The Badger’s favorite prey is the low impression, low click keyword. It’s the notorious keyword that we all obsessively hunt because it wastes our ad spend funds. There’s only one way to deal with these keywords at Ad Badger; by tracking it back to its source and eradicating it from the Amazon landscape quickly.
Today in The Badger Den, you’ll learn what a low impression, low click keyword is, why it’s bad for your Amazon business, why you may have them, and how to fix the problem so you can have a stronger business, including more sales and higher profit margins. If that sounds good, keep reading.
What is a Low Impression, Low Click Keyword?
A low impression keyword is a keyword with below 2,500 impressions in the last 30 days. Keep in mind, this depends on the monthly search volume of each keyword.
A low click keyword is a keyword with 0 to 5 clicks within the last 30 days and a CTR below 0.18%.
Side note: If your keyword is getting plenty of impressions and clicks but no sales, then we recommend reading How to Optimize Keywords With 0 Sales in Amazon PPC instead.
Why is a Low Impression, Low Click Keyword Bad for your Amazon Campaigns?
Low impression, low click keywords are bad for your Amazon Advertising business because they cost you money. We strongly advise against wasting money. They also hurt your overall campaign score when being crawled by the A9 algorithm.
There can be many situations within Amazon Advertising where low impression, low click keywords may occur. Every situation is different. Every niche is unique.
Before solving the problem of low impression, low click keywords in your Amazon PPC account, we must consider what specific metric is underperforming.
3 Reasons Why Your Amazon Keywords May Have Low Impressions
There are three main reasons why your Amazon Advertising account is experiencing low impressions including:
Which mistake are you making? Don’t worry, after we explain the issue, we’ll cover how you can fix it so low impression keywords in your Amazon PPC will be a thing of the past!
One possibility for a keyword with no impressions is when impressions are simply not gathered. This can happen when the bid is highly uncompetitive so it’s not even considered in the bidding pool.
Another possibility for a keyword lacking impressions is if the keyword is not explicitly named in the listing itself. This means the keyword is underrepresented in SEO. If this is the case, the crawlers of the A9 algorithm cannot find the keyword in the listing to categorize it as relevant under that search query.
Another example for zero impressions is when a keyword is in a campaign with too many keywords; it doesn’t receive views due to the keyword polarization of the targets with the highest search volume.
If your Amazon keywords are experiencing low impressions, then you aren’t getting enough eyes on your product. Fewer eyes on your products means fewer sales. Nobody wants that.
Next we’ll discuss strategies for increasing your impressions ranks.
How do you Increase Your Amazon Keywords’ Impression Ranks?
Now that you know why your Amazon keywords may have low impressions, here are three strategies we recommend for increasing your impressions rank.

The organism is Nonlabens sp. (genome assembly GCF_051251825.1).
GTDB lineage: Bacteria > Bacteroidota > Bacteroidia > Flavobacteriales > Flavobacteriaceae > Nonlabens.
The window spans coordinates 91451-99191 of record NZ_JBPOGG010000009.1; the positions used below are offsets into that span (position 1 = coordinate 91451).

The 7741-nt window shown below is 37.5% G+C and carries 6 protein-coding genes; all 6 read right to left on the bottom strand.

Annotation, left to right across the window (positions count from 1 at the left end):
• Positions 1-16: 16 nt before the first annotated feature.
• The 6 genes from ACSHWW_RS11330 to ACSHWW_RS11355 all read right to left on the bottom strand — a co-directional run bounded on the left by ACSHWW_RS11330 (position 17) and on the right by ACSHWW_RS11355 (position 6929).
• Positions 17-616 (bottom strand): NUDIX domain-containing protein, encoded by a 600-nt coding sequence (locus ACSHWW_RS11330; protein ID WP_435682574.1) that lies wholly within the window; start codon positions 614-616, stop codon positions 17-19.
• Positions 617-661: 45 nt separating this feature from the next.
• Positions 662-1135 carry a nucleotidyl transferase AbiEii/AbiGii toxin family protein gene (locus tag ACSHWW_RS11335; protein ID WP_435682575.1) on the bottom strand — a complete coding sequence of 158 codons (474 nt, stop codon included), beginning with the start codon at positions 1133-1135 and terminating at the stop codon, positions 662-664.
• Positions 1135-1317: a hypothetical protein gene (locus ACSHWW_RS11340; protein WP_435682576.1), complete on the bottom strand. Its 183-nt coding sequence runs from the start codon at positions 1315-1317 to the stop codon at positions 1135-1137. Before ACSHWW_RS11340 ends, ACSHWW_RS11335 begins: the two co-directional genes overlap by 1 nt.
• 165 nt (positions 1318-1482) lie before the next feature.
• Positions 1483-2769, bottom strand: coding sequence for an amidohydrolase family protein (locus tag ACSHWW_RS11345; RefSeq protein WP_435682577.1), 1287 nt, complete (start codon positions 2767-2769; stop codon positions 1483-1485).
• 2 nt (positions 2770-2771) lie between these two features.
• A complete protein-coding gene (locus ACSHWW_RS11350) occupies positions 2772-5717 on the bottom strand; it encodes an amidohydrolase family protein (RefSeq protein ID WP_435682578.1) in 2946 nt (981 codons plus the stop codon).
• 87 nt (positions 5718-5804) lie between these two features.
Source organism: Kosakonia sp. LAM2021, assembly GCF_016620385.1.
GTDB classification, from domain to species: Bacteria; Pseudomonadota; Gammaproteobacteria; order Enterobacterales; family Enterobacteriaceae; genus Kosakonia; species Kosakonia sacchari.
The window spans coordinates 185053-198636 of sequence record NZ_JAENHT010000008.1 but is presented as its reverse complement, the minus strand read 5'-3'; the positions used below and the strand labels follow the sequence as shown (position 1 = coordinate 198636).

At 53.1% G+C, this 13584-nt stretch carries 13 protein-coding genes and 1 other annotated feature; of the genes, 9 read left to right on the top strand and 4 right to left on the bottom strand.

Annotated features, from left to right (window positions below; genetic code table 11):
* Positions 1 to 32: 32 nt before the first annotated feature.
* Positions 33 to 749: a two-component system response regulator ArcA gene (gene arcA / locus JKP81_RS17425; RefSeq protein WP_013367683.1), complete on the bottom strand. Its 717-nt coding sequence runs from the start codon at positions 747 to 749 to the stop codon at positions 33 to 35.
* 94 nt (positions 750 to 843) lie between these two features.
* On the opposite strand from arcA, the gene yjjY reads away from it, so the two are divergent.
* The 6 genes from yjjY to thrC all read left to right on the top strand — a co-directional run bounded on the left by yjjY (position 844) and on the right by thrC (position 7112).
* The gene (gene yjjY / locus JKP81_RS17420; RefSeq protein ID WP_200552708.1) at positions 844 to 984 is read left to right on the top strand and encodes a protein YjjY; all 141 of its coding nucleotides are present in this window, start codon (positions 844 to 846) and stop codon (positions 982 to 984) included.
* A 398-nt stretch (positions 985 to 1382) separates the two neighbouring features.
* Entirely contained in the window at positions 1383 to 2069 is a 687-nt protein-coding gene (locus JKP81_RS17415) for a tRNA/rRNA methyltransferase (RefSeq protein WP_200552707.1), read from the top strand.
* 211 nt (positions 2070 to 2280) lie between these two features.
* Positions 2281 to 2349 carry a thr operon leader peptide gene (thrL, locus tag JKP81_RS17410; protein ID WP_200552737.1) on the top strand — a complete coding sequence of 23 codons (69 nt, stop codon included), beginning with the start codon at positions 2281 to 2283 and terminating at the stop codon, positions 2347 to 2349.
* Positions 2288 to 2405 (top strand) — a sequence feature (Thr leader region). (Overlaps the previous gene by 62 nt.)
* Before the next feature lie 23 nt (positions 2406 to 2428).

We recommend ensuring that each keyword receives even budget distribution, grouping keywords by search volume buckets, and raising or lowering bids accordingly.
Ensure Fair Budget Distribution.
At Ad Badger, we recommend campaigns with the top 30 keywords per campaign. Or, if that is too many keywords depending on the campaign, then 10 to 20 keywords per campaign also works well.
This amount of keywords per campaign ensures that all keywords receive the same and fair amount of consideration when it comes to budget distribution.
Everything matters. Every keyword is essential.
Group Keywords by Search Volume Buckets.
Another helpful strategy to outmaneuver this low impression situation is to group keywords by search volume buckets. This approach ensures keywords with 10,000 search queries per month are not grouped with keywords that receive only 100 search queries a month.
From Amazon’s standpoint, these keywords will allocate more budget to keywords with higher search volume since their definition of successful advertising in the help section of the advertising console generates clicks, not conversions.
Raise or Lower Bids.
Raising bids based on the impression share rank report if you are in a lower position is a good strategy to get into higher bidding pools more often. Bidding wisely is always the best approach.
Cross check your indexation and search volume to know where you could adjust your bids. Are there even more impressions to “hunt”? If yes, first check your conversion rate for this keyword. If you are not driving conversions for that keyword, then Amazon will not show your product as often under that search query compared to other products that are performing well.
How do you Improve your Amazon CTR?
Perhaps your impressions are fine, but your click-through rate is low. If your click-through rate is underperforming and not generating the clicks you’d like, then you need to implement click-through rate optimization.
Amazon campaigns have low CTR either because of registration issues or because of poor product listings. To improve your CTR, we recommend implementing a few tips.
Re-upload Campaigns to Remedy Registration Issues
If a campaign is generating spend but has low CTR, sometimes the problem is a registration issue with the campaign. Amazon receives millions of uploaded campaigns per day, and they might not be registered, so go ahead and re-upload the campaign and observe if that generates spend.
Improve Your Amazon Product Listing
If your campaign has low clicks, unfortunately that means there is something unappealing about your campaign. Let’s determine how to fix it.
It is always important to double-check the search engine result page and look through your customer’s eyes.
Are your product title and central image standing out compared to your competition? Are there incentives placed on the listing compared to your competitors?